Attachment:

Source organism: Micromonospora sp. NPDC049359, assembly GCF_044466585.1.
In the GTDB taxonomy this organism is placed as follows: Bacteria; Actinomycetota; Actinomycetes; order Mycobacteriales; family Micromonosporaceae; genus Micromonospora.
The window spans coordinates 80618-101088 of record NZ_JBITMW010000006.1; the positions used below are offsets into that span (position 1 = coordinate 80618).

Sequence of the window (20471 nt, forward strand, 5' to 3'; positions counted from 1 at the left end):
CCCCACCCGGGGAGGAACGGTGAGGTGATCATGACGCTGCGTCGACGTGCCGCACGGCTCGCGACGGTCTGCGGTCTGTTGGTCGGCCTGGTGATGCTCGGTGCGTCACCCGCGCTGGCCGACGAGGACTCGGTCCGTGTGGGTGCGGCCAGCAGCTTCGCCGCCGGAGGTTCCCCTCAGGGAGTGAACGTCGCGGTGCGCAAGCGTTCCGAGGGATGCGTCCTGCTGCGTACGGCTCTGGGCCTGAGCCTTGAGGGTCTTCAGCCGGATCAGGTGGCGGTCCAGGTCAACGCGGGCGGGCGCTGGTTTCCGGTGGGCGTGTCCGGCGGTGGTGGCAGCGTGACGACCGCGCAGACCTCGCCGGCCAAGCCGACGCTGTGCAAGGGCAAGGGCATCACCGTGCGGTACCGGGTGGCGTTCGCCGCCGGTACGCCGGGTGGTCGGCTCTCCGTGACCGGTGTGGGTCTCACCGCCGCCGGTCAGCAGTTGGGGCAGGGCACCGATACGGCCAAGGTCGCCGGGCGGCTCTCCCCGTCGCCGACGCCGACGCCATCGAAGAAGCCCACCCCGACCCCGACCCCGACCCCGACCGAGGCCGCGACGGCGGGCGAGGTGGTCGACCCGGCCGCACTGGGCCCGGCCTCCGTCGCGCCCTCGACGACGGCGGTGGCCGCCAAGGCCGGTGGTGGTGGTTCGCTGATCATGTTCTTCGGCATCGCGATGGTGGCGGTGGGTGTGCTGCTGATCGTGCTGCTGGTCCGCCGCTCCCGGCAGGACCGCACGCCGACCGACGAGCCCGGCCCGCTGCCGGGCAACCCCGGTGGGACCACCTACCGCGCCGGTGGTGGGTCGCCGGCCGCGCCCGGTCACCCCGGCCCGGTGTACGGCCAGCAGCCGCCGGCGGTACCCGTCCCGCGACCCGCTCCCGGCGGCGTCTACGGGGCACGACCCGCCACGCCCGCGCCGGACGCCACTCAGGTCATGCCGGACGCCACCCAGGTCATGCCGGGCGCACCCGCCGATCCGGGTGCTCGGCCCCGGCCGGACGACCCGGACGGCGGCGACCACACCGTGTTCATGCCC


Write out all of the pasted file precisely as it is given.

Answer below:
Source organism: Micromonospora sp. NPDC049359, assembly GCF_044466585.1.
In the GTDB taxonomy this organism is placed as follows: Bacteria; Actinomycetota; Actinomycetes; order Mycobacteriales; family Micromonosporaceae; genus Micromonospora.
The window spans coordinates 80618-101088 of record NZ_JBITMW010000006.1; the positions used below are offsets into that span (position 1 = coordinate 80618).

Sequence of the window (20471 nt, forward strand, 5' to 3'; positions counted from 1 at the left end):
CCCCACCCGGGGAGGAACGGTGAGGTGATCATGACGCTGCGTCGACGTGCCGCACGGCTCGCGACGGTCTGCGGTCTGTTGGTCGGCCTGGTGATGCTCGGTGCGTCACCCGCGCTGGCCGACGAGGACTCGGTCCGTGTGGGTGCGGCCAGCAGCTTCGCCGCCGGAGGTTCCCCTCAGGGAGTGAACGTCGCGGTGCGCAAGCGTTCCGAGGGATGCGTCCTGCTGCGTACGGCTCTGGGCCTGAGCCTTGAGGGTCTTCAGCCGGATCAGGTGGCGGTCCAGGTCAACGCGGGCGGGCGCTGGTTTCCGGTGGGCGTGTCCGGCGGTGGTGGCAGCGTGACGACCGCGCAGACCTCGCCGGCCAAGCCGACGCTGTGCAAGGGCAAGGGCATCACCGTGCGGTACCGGGTGGCGTTCGCCGCCGGTACGCCGGGTGGTCGGCTCTCCGTGACCGGTGTGGGTCTCACCGCCGCCGGTCAGCAGTTGGGGCAGGGCACCGATACGGCCAAGGTCGCCGGGCGGCTCTCCCCGTCGCCGACGCCGACGCCATCGAAGAAGCCCACCCCGACCCCGACCCCGACCCCGACCGAGGCCGCGACGGCGGGCGAGGTGGTCGACCCGGCCGCACTGGGCCCGGCCTCCGTCGCGCCCTCGACGACGGCGGTGGCCGCCAAGGCCGGTGGTGGTGGTTCGCTGATCATGTTCTTCGGCATCGCGATGGTGGCGGTGGGTGTGCTGCTGATCGTGCTGCTGGTCCGCCGCTCCCGGCAGGACCGCACGCCGACCGACGAGCCCGGCCCGCTGCCGGGCAACCCCGGTGGGACCACCTACCGCGCCGGTGGTGGGTCGCCGGCCGCGCCCGGTCACCCCGGCCCGGTGTACGGCCAGCAGCCGCCGGCGGTACCCGTCCCGCGACCCGCTCCCGGCGGCGTCTACGGGGCACGACCCGCCACGCCCGCGCCGGACGCCACTCAGGTCATGCCGGACGCCACCCAGGTCATGCCGGGCGCACCCGCCGATCCGGGTGCTCGGCCCCGGCCGGACGACCCGGACGGCGGCGACCACACCGTGTTCATGCCC